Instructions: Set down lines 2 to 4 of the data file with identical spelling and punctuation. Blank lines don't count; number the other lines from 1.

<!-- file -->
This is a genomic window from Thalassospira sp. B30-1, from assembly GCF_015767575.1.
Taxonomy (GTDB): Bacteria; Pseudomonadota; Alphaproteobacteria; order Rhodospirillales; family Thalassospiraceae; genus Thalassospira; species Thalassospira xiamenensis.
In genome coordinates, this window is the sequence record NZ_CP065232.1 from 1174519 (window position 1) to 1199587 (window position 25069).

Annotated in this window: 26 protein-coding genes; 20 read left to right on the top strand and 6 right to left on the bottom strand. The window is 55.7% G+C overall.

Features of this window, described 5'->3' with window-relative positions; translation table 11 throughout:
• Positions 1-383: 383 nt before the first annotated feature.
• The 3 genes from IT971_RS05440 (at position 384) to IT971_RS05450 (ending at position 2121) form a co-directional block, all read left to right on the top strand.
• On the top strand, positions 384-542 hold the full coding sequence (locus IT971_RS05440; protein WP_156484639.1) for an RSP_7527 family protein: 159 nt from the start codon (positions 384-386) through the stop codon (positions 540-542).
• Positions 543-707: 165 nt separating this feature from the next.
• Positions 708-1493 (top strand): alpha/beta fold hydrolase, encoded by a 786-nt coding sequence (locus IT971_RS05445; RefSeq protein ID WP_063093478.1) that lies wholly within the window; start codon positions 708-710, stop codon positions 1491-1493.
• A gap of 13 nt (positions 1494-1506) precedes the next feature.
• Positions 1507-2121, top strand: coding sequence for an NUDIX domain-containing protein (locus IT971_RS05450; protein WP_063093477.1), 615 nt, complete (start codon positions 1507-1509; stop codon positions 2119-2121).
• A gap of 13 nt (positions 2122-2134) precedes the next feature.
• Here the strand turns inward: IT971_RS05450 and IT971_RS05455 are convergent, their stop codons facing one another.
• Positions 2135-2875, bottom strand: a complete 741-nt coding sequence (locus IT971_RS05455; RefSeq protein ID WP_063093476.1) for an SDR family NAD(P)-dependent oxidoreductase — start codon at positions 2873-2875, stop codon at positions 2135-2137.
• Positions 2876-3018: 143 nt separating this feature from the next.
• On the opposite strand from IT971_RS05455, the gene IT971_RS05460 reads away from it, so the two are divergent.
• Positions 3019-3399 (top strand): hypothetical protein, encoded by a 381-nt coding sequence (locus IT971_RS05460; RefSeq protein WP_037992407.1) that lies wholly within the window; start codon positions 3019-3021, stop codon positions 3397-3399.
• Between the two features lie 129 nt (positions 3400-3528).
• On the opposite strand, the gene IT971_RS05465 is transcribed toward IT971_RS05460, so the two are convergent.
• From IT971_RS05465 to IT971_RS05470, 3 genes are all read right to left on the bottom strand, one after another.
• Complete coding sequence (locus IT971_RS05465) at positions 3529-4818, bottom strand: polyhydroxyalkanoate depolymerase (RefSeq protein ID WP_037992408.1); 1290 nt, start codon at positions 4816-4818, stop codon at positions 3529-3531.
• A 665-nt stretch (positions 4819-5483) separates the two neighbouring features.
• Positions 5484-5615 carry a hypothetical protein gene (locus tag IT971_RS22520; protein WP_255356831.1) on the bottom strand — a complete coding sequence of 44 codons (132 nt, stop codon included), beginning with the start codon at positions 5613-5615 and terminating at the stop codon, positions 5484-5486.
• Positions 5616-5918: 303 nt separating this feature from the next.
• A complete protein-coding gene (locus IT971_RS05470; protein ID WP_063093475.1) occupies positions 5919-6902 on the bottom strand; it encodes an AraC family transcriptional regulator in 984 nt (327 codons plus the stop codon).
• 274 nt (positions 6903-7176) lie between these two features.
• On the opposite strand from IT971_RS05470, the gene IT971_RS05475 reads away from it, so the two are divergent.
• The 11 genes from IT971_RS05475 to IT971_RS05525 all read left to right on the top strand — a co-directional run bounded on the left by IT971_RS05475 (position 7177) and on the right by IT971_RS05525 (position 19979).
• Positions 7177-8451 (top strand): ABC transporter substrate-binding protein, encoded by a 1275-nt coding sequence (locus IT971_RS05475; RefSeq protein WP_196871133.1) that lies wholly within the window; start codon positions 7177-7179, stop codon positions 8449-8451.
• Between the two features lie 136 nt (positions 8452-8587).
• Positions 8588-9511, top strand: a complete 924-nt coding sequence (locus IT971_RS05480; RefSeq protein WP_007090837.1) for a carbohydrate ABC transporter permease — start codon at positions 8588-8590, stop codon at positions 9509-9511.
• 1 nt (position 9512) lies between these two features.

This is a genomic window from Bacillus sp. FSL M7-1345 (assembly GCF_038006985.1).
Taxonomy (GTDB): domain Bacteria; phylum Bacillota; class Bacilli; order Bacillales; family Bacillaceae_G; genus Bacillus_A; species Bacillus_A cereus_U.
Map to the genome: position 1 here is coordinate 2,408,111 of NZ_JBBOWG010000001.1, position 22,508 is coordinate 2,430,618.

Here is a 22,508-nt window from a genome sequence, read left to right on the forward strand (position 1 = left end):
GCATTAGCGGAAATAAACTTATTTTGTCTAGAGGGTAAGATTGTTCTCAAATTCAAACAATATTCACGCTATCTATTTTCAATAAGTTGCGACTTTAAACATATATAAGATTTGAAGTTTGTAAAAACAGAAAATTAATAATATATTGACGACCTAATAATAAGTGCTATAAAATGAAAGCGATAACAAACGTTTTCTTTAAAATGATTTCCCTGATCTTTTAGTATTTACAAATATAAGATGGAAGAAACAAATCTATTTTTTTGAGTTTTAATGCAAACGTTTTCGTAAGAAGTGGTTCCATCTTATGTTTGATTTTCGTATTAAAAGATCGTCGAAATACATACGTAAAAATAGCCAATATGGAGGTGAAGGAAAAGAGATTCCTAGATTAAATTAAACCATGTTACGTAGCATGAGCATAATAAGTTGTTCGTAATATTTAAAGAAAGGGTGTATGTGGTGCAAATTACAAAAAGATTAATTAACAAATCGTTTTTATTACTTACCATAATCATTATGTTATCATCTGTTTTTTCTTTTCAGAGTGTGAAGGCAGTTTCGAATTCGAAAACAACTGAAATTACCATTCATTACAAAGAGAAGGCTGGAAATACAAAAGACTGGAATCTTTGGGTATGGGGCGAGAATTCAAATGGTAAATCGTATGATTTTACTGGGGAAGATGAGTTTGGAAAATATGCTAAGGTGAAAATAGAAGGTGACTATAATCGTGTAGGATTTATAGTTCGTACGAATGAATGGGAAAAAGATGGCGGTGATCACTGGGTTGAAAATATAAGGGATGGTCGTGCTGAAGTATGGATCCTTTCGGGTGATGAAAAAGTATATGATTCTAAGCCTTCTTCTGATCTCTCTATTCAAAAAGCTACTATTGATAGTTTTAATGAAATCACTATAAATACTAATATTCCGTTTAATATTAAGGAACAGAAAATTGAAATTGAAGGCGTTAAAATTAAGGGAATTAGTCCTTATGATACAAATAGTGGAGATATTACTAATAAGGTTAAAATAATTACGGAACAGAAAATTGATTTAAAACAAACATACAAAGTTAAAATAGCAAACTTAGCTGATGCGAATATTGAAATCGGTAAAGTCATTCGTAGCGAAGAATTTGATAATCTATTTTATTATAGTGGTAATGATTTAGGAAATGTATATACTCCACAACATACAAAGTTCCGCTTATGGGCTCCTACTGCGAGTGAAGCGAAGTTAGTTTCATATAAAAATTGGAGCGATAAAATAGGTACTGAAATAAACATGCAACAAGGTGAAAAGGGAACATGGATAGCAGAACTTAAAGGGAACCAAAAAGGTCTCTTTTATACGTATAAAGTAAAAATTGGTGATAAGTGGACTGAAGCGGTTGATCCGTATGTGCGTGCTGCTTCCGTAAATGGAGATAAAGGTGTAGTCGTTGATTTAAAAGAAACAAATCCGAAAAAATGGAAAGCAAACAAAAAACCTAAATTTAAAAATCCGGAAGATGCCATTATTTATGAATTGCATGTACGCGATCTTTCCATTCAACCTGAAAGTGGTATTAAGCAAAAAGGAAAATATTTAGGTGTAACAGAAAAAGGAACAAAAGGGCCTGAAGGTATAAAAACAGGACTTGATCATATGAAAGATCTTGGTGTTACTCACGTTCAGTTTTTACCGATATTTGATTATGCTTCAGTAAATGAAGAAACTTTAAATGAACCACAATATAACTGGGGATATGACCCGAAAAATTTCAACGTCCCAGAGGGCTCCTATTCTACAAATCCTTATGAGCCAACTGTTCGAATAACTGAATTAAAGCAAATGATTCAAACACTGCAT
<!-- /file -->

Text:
Taxonomy (GTDB): Bacteria; Pseudomonadota; Alphaproteobacteria; order Rhodospirillales; family Thalassospiraceae; genus Thalassospira; species Thalassospira xiamenensis.
In genome coordinates, this window is the sequence record NZ_CP065232.1 from 1174519 (window position 1) to 1199587 (window position 25069).

Annotated in this window: 26 protein-coding genes; 20 read left to right on the top strand and 6 right to left on the bottom strand. The window is 55.7% G+C overall.